Rapper’s Belated Walk Of Fame Star Reveals How Thug Culture Has Finally Won In America

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Tupac Shakur was the Los Angeles rapper who was killed in 1996. He finally received his star at the Hollywood Walk of Fame this month.

Rap music’s glorifications of violence, drugs, bitches and money have finally been acknowledged by American society. The rap music has become a part of our everyday culture.

Tupac is one of today’s most influential rappers. He remains one of history’s best-selling artists. His first album, “2Pacalypse now”, which he released as the son a Black Panther revolutionary, was a huge success. It dealt with issues of police brutality and black identity, themes that are prevalent in the media today. The lyrics of the song “Trapped,” which reflect his perspective on black life, read: “Tired to be trapped in this vicious circle; If one cop harasses, I might just go psycho.”

The lyric suggests that a power structure amorphous is holding black people back in America, and that their treatment justifies violent reactions. This is an early version of the Black Lives Matter motto “No Justice, No Peace.”

Later albums, as his fame grew, embraced the hedonism of the rich and famous life, often expressed in vulgar lyrics. In the song “How Do U Wann It”, there are lines such as “All I Want is Money, Fuck the Fame” and “Love the way you activated your hips and pushed your ass out.” . . “I’m about to pass out from wanting it so badly.”

His lyrics and actions made him controversial despite his fame. He was not only charged with shooting cops but also rapping about it. Feminists criticized his way of speaking about women. Then Vice President Dan Quayle criticised the ways that his music glorified violent acts.

C. DeLores Tucker, a feminist and civil rights activist, was perhaps his most prominent critic. Tucker spent a lot of her youth organizing and marching alongside Martin Luther King Jr. She founded the MLK Association for Non-Violence. By the time she began her “crusade”, against violent “porno-rap” in 1990, she was already the leader of the National Political Congress of Black Women. Her mission sparked a series of lawsuits, counter-suits, and other legal actions between her and Tupac’s label Death Row Records.

She was unrelenting in her attack on the “gangsta” rappers, asking, “What would Dr. King have said about rappers calling women of color whores and bitches? Rappers glorifying drug dealers, thugs, and rapists. What role models do those in the ghetto provide for children?

Tucker is right, but her message was largely forgotten. You could be forgiven if you read the lyrics and didn’t find anything offensive. According to today’s standards, both in terms of vulgarity and political radicalism, they are quite mild.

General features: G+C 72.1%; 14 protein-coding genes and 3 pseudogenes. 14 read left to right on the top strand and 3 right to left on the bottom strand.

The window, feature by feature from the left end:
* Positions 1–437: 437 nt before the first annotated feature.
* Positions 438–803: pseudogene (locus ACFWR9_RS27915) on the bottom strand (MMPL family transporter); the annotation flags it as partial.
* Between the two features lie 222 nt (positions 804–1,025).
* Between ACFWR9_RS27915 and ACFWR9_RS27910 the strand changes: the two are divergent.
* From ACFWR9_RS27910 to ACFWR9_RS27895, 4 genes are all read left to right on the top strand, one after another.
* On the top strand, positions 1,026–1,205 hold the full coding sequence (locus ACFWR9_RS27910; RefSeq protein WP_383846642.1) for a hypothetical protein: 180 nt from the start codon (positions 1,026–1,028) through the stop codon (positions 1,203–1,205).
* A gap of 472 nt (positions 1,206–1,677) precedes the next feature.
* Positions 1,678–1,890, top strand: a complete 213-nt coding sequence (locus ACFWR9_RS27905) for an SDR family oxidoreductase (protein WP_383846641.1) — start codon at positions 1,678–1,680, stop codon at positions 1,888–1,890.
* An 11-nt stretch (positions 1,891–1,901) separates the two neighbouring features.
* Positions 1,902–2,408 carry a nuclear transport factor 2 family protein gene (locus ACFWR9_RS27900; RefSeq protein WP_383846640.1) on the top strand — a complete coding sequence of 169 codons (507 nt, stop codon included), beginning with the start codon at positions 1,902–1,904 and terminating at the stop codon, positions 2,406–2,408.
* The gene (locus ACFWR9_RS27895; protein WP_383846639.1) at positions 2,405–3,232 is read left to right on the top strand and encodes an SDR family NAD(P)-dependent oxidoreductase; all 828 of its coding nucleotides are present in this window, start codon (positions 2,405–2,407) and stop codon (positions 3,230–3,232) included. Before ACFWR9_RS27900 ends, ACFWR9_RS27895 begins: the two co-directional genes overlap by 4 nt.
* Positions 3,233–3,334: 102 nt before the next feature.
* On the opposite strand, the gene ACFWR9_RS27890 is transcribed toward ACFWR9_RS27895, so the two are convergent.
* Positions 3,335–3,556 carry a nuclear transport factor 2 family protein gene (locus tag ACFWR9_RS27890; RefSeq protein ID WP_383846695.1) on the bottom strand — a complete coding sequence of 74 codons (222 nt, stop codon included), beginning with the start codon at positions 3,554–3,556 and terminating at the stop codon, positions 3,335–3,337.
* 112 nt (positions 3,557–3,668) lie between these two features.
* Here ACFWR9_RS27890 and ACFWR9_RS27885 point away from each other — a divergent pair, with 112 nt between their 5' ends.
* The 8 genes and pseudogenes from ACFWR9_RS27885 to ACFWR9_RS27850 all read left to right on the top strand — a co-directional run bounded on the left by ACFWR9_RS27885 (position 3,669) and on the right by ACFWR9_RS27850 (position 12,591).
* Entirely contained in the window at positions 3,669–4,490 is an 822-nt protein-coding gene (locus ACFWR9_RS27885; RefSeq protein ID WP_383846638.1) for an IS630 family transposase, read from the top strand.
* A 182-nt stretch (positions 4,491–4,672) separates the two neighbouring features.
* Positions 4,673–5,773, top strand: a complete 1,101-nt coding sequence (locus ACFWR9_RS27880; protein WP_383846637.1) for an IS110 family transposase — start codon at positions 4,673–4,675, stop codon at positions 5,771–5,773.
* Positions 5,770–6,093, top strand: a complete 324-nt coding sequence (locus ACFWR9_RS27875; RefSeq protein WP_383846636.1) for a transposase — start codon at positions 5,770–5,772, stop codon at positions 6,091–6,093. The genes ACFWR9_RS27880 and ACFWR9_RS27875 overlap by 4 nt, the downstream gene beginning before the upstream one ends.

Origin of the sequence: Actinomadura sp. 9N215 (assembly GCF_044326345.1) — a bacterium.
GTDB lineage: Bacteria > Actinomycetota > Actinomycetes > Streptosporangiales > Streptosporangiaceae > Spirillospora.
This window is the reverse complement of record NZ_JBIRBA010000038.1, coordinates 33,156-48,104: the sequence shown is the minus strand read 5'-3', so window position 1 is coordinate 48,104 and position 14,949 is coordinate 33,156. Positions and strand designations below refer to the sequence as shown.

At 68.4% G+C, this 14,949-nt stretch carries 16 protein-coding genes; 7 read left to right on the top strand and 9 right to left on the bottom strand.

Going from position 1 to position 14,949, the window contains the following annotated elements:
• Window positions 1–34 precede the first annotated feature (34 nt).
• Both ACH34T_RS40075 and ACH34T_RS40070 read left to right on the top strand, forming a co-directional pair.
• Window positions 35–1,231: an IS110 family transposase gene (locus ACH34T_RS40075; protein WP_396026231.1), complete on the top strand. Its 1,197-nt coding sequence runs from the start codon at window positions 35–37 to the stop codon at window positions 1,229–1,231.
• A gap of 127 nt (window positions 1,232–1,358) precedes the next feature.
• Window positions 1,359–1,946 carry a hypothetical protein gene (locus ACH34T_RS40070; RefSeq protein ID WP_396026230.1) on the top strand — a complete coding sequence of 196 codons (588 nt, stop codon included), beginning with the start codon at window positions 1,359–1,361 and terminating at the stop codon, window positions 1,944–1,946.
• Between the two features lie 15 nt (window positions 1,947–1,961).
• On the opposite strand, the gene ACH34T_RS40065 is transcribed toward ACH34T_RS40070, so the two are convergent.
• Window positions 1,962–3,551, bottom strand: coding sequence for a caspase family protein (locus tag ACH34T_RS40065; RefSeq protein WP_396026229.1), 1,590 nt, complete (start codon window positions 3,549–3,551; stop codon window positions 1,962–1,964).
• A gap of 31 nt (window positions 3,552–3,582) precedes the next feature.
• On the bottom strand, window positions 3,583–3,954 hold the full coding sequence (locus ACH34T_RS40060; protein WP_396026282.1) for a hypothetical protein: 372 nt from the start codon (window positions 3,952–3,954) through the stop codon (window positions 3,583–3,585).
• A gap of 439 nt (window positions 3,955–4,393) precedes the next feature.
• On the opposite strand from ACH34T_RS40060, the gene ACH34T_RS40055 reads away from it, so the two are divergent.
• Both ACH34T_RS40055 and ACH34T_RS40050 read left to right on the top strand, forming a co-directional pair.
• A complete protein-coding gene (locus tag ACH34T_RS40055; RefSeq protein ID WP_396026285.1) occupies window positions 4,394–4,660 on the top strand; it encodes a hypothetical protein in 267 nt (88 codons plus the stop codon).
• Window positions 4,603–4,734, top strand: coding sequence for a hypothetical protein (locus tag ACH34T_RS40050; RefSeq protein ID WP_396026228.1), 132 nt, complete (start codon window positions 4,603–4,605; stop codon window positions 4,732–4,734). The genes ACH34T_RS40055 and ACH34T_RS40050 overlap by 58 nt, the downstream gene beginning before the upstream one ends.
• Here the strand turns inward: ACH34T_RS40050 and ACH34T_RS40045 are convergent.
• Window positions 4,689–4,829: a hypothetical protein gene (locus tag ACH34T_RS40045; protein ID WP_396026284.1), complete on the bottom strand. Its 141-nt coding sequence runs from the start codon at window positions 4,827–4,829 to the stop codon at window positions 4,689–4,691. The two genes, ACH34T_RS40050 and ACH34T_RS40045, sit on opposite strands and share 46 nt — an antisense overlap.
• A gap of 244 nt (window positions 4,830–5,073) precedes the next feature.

Today, lewdness and lasciviousness are the norm. They’re even ideal. Pornographic curriculum is taught to children all across the nation, and anyone who disagrees risks being labeled a domestic terrorist by the federal government. Billboard’s Top 100 chart is currently dominated by a song called “Pound Town,” in which a woman named Sexyy Red raps about her genitalia. Last week, during an event honoring the “bravest, most inspirational people I have ever known,” a man with surgically altered breasts shook the bare, false breasts on White House’s lawn.

Tupac’s message, once controversial on the social-political level, is now accepted at the highest levels in society. According to some, the American way of life and system is so riddled with racism that a “systemic” change would be necessary. This idea is not just uncontroversial but widely accepted.

The rap genre has spread to the music and entertainment industries. It has been the subject of best-selling books and is on reading lists for schools and businesses across the nation. Fortune 500 companies that do not fight systemic racism will be out of business. Biden wants to reshape federal government to pursue “racial equality.”

Tupac’s star in the Walk of Fame acknowledges this fact. Tupac’s hedonistic view of the good life and his antagonistic view of progress in racial issues have prevailed. Not only are they common in the rap scene, but also throughout American society.

The original civil rights spirit, which saw progress as incremental and dignity-filled, is no longer tolerated. The traditional view of virtue, morality and duty as the foundations of a good life is now seen as outdated, backwards and perhaps even racist. This generation would be against a complete overhaul of American society, as their cause was based on the founding principles. It is now views such as Tucker’s, and not Tupac, that are controversial. She would be branded as a “blackface of white supremacy” by the media today.

Tupac’s legacy has changed America for the better.